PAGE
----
The announcement by David Cameron and Nick Clegg that Wales is to be offered new tax and borrowing powers should be a concern to those in Scotland seeking more powers for the Scottish Parliament, short of independence.
Welsh income tax powers, proposed last year by the Silk Commission, will have significant implications for Scotland. If passed by a future referendum, Cardiff Bay’s powers will be greater than Holyrood’s on income tax.
Wales will be able to set variable rates across most or all tax bands while Scotland’s powers are heavily circumscribed, because Holyrood must raise or lower all the main tax bands by the same amount – it has no flexibility at present to cut lower rates and rise higher rates. This makes it a clumsy fiscal tool.
Prime Minister Cameron has pledged that a substantial increase in financial powers will not be coming to the Scottish Parliament should independence be rejected, and the Labour Party has still to put forward any solid proposals, with the ones floated paltry fare when compared with the Welsh example.
In addition, should these proposals be forthcoming there is no guarantee they will in fact ever see the light of day. One only has to remember 1979 and the call by the Tories to reject the Scottish Assembly with the promise that they would introduce something better.
As it stands, Scots will be going into the polling booths on September 18, 2014 with the prospect, should independence be rejected, of a Parliament which will have less power than the Assembly in Cardiff.
Alex Orr, Leamington Terrace, Edinburgh
What happens when wind doesn’t blow?
During a fierce debate on energy in Holyrood, Alex Salmond said he had been warned by regulator the Office of Gas and Electricity Markets (Ofgem) that energy blackouts could cripple the UK next winter as demand threatens to outstrip supply.
Never one to miss a chance to put one over on the English, he claimed: “One of the benefits Scotland would gain on independence is that we have a 20 per cent margin of supply over demand and we would be delighted to sell them our renewable electricity.”
No mention of what will happen when the wind does not blow due to a cold weather front or blows too strongly and his beloved subsidised wind turbines do not turn a blade.
Will he accept electricity tainted by coal, gas and nuclear from England?
No mention that on independence Scotland would have to pay for the enormous subsidies on Scottish turbines which at present are paid through the energy bills of the whole of the UK.
The English and Welsh governments and people would refuse to further subsidise an independent Scotland.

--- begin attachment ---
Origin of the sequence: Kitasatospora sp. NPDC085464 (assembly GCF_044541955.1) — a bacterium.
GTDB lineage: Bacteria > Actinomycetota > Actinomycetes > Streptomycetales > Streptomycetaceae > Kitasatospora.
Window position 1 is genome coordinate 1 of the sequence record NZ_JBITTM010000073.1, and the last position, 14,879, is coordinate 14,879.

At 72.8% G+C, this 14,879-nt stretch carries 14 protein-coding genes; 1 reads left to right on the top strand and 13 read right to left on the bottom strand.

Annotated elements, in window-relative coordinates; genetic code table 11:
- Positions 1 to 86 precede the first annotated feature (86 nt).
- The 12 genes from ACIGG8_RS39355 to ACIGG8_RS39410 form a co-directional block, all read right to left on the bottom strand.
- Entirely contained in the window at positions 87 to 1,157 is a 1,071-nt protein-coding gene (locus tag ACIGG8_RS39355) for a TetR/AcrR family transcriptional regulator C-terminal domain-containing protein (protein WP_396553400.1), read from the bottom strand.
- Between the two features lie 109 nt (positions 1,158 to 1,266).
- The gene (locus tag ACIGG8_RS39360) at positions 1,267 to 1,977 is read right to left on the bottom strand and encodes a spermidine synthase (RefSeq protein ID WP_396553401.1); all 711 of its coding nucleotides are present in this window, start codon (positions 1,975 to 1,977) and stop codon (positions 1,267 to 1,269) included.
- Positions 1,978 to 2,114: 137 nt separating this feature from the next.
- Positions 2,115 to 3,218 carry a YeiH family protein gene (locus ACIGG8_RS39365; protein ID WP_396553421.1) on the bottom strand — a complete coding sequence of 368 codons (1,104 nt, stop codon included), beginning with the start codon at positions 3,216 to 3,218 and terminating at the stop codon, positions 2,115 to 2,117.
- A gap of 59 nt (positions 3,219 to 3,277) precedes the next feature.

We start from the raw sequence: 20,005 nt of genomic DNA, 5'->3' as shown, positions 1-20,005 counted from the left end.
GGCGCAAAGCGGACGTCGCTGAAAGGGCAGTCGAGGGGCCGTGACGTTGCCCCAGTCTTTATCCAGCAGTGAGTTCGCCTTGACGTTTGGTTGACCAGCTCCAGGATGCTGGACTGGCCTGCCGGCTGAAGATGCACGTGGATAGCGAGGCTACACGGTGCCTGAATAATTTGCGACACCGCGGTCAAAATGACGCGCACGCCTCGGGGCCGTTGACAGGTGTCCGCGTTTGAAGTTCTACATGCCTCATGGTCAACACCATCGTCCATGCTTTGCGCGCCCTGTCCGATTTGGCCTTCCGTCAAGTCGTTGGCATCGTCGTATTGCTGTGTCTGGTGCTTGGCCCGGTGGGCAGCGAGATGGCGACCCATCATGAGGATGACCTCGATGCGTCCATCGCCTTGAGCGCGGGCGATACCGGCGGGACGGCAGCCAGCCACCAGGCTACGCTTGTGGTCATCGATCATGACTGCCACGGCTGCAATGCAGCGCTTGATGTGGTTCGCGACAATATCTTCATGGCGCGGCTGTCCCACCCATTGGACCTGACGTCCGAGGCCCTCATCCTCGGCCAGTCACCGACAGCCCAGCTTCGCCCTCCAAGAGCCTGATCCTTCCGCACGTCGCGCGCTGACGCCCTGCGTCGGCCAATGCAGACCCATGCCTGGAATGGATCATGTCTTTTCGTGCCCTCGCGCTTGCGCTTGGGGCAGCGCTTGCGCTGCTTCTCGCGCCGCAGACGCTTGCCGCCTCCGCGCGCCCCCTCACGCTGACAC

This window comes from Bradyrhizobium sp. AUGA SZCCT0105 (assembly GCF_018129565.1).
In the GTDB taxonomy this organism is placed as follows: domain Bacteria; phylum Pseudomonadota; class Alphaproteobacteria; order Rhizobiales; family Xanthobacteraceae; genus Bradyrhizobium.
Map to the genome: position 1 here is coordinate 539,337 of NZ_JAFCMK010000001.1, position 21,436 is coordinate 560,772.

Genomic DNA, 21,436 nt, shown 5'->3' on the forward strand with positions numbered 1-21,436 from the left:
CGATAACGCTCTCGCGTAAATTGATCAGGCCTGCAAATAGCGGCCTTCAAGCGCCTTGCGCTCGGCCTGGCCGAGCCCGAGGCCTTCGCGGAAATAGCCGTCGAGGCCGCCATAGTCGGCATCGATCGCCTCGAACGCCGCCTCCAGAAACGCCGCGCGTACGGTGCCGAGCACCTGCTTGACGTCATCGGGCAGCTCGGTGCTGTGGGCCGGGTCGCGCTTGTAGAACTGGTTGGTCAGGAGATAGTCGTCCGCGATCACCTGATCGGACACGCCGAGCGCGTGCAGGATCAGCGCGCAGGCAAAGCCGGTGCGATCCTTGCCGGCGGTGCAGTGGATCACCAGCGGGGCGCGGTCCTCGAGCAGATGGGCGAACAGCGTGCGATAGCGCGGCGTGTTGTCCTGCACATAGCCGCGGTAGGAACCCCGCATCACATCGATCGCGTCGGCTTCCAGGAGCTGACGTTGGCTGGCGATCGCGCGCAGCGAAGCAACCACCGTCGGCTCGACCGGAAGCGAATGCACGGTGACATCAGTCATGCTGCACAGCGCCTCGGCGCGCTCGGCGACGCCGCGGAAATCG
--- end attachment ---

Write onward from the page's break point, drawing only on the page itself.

Clark Cross, Springfield Road, Linlithgow
Our traditions came in a different guise
Neil Barber (Platform, October 30) in his rather dour piece on Hallowe’en plainly knows little of Scots traditions, particularly those long known to us brought up in the country in days not long gone by.
Scots kids traditionally “dooked” for apples, pictured left, ate toffee apples, went to the “shows” (fun fair), made turnip lanterns (pumpkins are an American import Mr Barber, don’t you know that?) and went out “guising” in fancy dress round local houses where they received nuts and sweets and recited a poem or sang a song.
It was all very innocent, had nothing to do with the occult, and was loved and enjoyed as a tradition by generations of Scots kids.
The American pumpkin and trick-or-treat commercialised event which he describes is purely a recent American import, foreign to Scotland.
Gus Logan, York Road, North Berwick
Free permits would end parking woes
When is the city council going to admit that residents’ parking charges are an unfair tax on some motorists?
There is no need to charge residents to park. In order to keep non-residents from fly parking, all the council has to do is make the areas pay and display and give the residents permits free of charge.
Adam McMinn, Edinburgh
Witness to a miracle of generous giving
I HAVE just lived through a miracle, a miracle of common purpose, a miracle of community spirit, a miracle of giving.
With feelings of excitement and anxiety we awaited the opening day of the North East Edinburgh Foodbank on October 21.
Would the community support our venture? Or would we come up against a wall of weariness as people looked inwards in these difficult times, so forgetting to help those in the community, whose circumstances have defeated them?
I should have known better.
The food donations from the churches, Bethany, the community and the schools have overwhelmed us.
I stand in the warehouse while around me volunteers sort and date the donations.
The load of food grows, the sense of optimism flourishes and we are ready to play our part.
My deepest gratitude to all who have contributed.
Stewart Lowe, Leith